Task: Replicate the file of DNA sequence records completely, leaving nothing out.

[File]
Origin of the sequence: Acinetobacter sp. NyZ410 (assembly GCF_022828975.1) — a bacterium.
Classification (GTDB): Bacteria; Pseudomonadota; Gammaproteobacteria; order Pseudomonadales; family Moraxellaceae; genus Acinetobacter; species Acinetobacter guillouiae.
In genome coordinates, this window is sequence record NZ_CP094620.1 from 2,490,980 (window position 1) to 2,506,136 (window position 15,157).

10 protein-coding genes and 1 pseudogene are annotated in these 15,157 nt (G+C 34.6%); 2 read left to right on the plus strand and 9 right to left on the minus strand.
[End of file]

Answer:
Origin of the sequence: Acinetobacter sp. NyZ410 (assembly GCF_022828975.1) — a bacterium.
Classification (GTDB): Bacteria; Pseudomonadota; Gammaproteobacteria; order Pseudomonadales; family Moraxellaceae; genus Acinetobacter; species Acinetobacter guillouiae.
In genome coordinates, this window is sequence record NZ_CP094620.1 from 2,490,980 (window position 1) to 2,506,136 (window position 15,157).

10 protein-coding genes and 1 pseudogene are annotated in these 15,157 nt (G+C 34.6%); 2 read left to right on the plus strand and 9 right to left on the minus strand.